by Ed Chang
Virtual meeting - Brian Lasseter hosting.
Participated in the meeting:
1. MOC updates:
Steve showed some nearly-complete GP40s based on Benn Coifman's design, in Conrail blue livery.
Matti showed a new modular building in Studio, work in progress.
Tim showed his new dark orange modular building, also a work in progress. We considered some possible names/purposes for the building.
Tony posted a video of his motorized mini trains.
2. Club car update:
First draft of the instructions are done. Ed will be making some revision moving forward.
We considered making a Playbill font variant of the Texas flag design. We may be able to have variants with each type of font.
When the instructions are complete, LUG members can email Ed for link/password to the online hosted files (Dropbox/Google Drive or something)
3. TBRR Blog:
Steve is always taking submissions for blog posts. This is meant to be a LUG blog, not a solo Steve blog.
4. New items in the community:
Matt received a KeyBrick One prototype rechargeable battery insert for the PUp Hub. We expect he will report back once he's had a chance to try it out.
We discussed the new LEGO official road system, and speculated on how they might do curved roads. It seems to have some potential for use in the club layout.
Tony showed a preproduction sample of the BrickTracks R104 switch. They look very promising and have some neat features including modularity to make a ladder yard, and a removable rotary switch stand that can be place on either side of the track. Several LUG members have placed preorders, expected in Feb. 2021.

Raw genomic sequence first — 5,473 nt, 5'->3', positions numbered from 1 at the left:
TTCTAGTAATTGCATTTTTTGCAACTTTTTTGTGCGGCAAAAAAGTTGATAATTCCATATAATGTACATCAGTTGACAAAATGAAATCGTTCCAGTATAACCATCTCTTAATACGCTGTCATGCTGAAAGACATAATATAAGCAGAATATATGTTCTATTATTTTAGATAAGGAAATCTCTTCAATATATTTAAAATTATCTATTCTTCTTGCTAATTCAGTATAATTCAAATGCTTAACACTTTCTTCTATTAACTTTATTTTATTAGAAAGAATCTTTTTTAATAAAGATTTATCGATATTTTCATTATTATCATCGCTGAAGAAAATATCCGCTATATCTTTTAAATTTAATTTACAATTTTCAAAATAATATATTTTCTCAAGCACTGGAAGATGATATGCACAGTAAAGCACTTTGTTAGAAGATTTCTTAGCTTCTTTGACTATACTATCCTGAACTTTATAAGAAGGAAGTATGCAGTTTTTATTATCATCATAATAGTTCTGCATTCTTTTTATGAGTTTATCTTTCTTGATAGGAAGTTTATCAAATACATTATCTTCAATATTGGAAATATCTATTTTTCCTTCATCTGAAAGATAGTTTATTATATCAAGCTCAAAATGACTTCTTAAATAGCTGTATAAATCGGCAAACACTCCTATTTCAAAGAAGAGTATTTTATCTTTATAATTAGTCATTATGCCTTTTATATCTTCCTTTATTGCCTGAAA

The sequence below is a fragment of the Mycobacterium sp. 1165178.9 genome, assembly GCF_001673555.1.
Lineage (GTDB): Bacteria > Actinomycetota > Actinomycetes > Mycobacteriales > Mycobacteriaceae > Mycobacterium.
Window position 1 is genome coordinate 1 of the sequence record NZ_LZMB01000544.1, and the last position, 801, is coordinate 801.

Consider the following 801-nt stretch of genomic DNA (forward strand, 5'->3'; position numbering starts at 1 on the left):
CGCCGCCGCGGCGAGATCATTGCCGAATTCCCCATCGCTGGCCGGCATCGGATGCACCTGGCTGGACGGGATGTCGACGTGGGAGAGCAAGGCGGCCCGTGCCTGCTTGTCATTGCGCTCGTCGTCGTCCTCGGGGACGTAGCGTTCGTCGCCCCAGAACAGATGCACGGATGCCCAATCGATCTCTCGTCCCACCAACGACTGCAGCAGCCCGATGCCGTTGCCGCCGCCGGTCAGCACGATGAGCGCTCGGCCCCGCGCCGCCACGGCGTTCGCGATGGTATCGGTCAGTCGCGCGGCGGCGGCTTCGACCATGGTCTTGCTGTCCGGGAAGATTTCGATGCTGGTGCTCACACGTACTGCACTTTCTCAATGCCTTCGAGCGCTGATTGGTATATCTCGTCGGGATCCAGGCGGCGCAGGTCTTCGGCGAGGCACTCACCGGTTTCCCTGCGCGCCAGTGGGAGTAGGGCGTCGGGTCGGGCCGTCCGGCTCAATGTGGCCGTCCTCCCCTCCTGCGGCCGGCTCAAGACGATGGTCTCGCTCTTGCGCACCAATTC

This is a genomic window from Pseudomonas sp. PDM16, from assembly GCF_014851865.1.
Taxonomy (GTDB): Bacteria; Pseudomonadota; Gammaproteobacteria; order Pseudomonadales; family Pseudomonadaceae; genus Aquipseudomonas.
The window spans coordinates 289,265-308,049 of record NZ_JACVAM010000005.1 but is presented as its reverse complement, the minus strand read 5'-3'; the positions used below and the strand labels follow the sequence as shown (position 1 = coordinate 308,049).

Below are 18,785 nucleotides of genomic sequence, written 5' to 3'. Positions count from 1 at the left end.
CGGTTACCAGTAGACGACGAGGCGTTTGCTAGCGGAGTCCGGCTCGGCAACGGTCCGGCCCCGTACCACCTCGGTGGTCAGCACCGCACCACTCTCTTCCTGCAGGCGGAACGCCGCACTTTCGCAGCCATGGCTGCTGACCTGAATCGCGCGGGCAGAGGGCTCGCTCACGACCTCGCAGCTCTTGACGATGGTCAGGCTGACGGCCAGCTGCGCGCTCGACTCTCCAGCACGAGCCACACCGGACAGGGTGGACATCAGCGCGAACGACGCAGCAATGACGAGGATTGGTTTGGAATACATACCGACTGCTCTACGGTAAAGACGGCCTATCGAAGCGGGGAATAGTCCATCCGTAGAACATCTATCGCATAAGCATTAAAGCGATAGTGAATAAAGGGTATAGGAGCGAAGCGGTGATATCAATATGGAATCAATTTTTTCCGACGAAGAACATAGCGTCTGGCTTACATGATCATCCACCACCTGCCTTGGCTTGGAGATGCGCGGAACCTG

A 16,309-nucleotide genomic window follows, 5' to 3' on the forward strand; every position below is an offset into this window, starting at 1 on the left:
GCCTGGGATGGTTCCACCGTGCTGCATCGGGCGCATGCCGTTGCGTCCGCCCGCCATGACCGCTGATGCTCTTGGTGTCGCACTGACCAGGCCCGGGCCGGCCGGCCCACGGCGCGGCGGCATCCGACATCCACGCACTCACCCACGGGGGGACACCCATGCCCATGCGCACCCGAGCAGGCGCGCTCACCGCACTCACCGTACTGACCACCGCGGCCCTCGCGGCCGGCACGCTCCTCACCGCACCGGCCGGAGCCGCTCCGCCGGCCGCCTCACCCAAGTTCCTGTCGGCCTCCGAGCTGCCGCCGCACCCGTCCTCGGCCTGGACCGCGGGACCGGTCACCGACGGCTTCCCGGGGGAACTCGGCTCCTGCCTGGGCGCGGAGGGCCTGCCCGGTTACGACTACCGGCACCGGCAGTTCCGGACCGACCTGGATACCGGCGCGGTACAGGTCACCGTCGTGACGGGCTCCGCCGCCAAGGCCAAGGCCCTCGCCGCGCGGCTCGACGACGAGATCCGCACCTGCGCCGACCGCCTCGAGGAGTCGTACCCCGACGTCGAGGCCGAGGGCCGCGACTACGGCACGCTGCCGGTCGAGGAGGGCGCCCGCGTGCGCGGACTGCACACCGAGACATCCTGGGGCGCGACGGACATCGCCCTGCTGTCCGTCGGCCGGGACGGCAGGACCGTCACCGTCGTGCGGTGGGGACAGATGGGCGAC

5. Brick Rodeo:
We didn't make many specific plans for this.
We would like to come up with a good way to incorporate Tony's Galveston terminal station into the layout.
It sounds like there will be some new tables built in Austin "soon." 3x3 tables, including dropped tables would be useful. Tim's new turntable will need a new 3x3 dropped table.
The next virtual club meeting is tentatively set for Saturday, January 23, 2021 at 4 PM.
If there are people who regularly cannot make Saturdays, please let us know and we can alternate Saturday/Sunday meetings.
We have an online meeting coming up Saturday the 19th. Visit the TBRR Google group for details! We hope you can join us.
by Steve Jackson
A question we get once in a while: What are the TBRR club standards?
There is no WRONG in Lego, except Mega Bloks and Krazy Glue, but a collaboration needs to agree on a few points ahead of time. These are ours.
•• The big standard, the meta-standard, is Plan In Advance. With enough communication, anything is possible, even if it breaks the rules. We coordinate our displays using our Google group. Please read it.
•• Play well together! We are all ambassadors for the hobby.